Overall Impression: A solid pedal that can deliver some nice sounding reverbs with good features but falls short of its full potential. As I mentioned above the some of the verbs sound great, some don't and some just didn't seem to have great functionality. In addition to the reverbs you also get stereo operation and it also has an optional cabinet emulation circuit for direct recording or plugging into a PA which sounds nice. For the full price I think it's a maybe, but if you can find it used I think its a definite buy. // 8

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overall: 7
DigiVerb Reviewed by: izachpaul, on october 17, 2016
1 of 1 people found this review helpful

Price paid: $ 59

Purchased from: Sze Chan

Ease of Use: The ease of use of the DigiTech XDV DigiVerb is REALLY easy. There are four knobs, 1st Knob: "Level" increases or decreases the amount of reverb, 2nd Knob: "Tone" controls the amount of bass & treble which I particularly like, 3rd Knob: "Decay" is used to prolong the sound of the reverb and the 4th Knob: "Type" Obviously is the preset reverbs that you want. A beginner wanting to play with reverbs will find this the most suitable reverb pedal ever. The DigiTech XDV DigiVerb is best used in conjunction with a delay. // 8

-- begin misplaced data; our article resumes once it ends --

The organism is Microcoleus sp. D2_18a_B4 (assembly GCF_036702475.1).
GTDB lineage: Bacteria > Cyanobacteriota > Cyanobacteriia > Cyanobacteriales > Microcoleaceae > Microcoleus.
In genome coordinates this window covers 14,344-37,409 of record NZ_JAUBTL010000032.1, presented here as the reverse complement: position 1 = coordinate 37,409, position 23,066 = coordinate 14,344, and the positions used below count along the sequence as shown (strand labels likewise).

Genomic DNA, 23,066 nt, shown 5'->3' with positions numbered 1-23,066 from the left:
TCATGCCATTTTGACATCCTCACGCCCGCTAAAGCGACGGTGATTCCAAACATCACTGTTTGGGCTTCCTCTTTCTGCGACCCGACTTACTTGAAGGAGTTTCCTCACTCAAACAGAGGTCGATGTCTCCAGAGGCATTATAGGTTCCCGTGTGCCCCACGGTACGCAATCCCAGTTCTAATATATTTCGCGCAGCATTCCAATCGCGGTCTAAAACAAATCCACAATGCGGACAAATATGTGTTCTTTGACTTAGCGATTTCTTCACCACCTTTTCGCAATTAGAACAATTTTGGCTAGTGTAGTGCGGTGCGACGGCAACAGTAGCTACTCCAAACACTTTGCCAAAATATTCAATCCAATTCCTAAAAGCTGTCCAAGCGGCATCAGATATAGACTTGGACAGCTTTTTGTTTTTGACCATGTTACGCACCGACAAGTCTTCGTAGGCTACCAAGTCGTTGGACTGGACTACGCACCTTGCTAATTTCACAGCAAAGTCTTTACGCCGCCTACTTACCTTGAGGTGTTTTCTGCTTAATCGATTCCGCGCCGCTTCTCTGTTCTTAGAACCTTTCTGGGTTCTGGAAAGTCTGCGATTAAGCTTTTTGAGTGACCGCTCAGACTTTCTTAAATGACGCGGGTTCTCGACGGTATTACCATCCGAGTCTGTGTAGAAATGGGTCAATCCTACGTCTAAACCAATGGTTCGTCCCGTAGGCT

Sound: The sound is amazing for a 59USD reverb pedal. It responds well to both single-coils and humbuckers. There are seven different reverb types available: Room, Plate, Hall, Church, Gated, Reverse, and Spring. Honestly the only reverb type I personally dislike is the "Room" type. It has no effect none whatsoever even if the Digitech XDV DigiVerb is switched on. The "Hall" type is perfect for lead tones especially for those hard rock players. The "Church" type is pretty obvious of how it's going to sound like. You'll get that ominous feeling whenever you're using the "Church" type. All in all the sound is good. // 8